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Science. 2014 Jul 18;345(6194):1250092. doi: 10.1126/science.1250092.

Ancient hybridizations among the ancestral genomes of bread wheat.

Author information

1
Department of Plant Sciences, Norwegian University of Life Sciences, 1432 Ås, Norway.
2
Department of Plant Sciences, Norwegian University of Life Sciences, 1432 Ås, Norway. simen.sandve@nmbu.no.
3
Strømsveien 78 B, 0663 Oslo, Norway.
4
Plant Genome and Systems Biology, Helmholtz Center Munich, Ingolstädter Landstrasse 1, 85764 Neuherberg, Germany.
5
Centre for Ecological and Evolutionary Synthesis, Department of Biosciences, University of Oslo, 0316 Oslo, Norway.
6
The Sainsbury Laboratory, Norwich Research Park, Norwich NR4 7UH, UK.

Abstract

The allohexaploid bread wheat genome consists of three closely related subgenomes (A, B, and D), but a clear understanding of their phylogenetic history has been lacking. We used genome assemblies of bread wheat and five diploid relatives to analyze genome-wide samples of gene trees, as well as to estimate evolutionary relatedness and divergence times. We show that the A and B genomes diverged from a common ancestor ~7 million years ago and that these genomes gave rise to the D genome through homoploid hybrid speciation 1 to 2 million years later. Our findings imply that the present-day bread wheat genome is a product of multiple rounds of hybrid speciation (homoploid and polyploid) and lay the foundation for a new framework for understanding the wheat genome as a multilevel phylogenetic mosaic.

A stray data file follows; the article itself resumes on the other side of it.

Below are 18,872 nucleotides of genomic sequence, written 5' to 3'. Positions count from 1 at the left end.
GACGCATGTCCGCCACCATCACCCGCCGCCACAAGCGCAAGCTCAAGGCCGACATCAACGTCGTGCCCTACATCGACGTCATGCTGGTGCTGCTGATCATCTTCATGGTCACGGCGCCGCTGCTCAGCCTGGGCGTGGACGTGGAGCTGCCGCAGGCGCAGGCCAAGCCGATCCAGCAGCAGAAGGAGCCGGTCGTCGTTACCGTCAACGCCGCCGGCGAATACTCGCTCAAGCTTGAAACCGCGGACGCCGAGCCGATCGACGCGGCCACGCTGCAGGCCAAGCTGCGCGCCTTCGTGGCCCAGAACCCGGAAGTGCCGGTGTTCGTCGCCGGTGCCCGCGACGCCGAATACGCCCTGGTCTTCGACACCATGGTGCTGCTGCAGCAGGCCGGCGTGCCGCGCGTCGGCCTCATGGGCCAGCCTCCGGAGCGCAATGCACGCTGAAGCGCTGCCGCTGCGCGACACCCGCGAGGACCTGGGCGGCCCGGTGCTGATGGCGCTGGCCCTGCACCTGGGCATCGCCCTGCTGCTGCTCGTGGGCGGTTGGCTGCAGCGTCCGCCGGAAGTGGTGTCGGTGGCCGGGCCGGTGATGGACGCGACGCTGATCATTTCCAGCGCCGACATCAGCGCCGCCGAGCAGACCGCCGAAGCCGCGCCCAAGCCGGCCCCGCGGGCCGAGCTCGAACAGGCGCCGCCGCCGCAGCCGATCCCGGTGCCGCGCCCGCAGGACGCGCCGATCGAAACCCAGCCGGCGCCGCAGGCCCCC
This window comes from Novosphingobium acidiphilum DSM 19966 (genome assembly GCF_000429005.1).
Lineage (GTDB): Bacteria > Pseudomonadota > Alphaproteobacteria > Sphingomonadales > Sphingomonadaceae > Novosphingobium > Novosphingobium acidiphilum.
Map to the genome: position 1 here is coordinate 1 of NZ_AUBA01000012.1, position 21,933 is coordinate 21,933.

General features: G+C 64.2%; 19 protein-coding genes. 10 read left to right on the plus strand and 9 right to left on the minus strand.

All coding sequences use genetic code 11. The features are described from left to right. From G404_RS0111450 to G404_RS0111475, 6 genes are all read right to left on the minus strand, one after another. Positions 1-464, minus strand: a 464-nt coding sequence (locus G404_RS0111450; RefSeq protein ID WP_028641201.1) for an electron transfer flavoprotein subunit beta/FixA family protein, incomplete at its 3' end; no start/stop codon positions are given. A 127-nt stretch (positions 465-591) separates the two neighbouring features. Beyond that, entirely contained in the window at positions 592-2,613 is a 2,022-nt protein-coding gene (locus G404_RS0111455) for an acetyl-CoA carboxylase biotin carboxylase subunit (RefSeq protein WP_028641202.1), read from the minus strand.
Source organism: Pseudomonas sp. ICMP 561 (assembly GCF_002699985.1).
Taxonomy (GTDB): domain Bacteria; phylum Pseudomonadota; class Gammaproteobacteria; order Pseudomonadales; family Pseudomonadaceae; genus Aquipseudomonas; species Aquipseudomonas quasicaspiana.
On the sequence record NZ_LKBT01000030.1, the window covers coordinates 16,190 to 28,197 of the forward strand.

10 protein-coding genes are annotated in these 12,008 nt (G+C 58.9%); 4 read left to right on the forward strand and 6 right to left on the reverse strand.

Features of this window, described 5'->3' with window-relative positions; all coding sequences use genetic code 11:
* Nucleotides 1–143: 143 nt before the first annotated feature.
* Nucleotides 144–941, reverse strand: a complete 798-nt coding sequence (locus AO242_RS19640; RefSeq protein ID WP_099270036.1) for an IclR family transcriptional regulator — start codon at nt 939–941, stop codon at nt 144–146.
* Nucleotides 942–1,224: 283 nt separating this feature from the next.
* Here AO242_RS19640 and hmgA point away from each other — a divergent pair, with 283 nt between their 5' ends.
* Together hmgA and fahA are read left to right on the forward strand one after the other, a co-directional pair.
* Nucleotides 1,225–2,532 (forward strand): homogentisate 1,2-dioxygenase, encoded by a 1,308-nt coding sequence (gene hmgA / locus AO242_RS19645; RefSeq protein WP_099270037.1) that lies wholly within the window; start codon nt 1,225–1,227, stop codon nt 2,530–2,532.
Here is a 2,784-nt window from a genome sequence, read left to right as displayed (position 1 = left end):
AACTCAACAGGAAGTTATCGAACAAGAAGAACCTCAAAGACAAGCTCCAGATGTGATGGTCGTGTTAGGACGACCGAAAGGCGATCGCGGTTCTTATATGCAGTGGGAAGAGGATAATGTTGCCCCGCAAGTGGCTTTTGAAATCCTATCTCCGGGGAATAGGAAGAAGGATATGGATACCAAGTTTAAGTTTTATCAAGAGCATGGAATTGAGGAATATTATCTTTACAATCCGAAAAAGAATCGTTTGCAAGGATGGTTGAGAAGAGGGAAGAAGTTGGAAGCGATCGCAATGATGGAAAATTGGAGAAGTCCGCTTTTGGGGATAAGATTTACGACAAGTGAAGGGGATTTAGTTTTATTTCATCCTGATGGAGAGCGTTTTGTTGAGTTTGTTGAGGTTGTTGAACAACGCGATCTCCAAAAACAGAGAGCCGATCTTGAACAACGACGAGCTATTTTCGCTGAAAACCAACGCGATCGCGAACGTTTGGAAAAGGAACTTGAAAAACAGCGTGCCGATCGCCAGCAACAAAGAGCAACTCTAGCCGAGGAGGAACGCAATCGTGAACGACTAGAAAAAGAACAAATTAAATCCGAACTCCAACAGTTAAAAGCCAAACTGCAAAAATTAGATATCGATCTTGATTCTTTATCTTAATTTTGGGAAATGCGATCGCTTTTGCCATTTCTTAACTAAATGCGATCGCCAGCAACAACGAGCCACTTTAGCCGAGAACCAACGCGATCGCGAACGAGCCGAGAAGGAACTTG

PMID:
25035499
DOI:
10.1126/science.1250092
[Indexed for MEDLINE]
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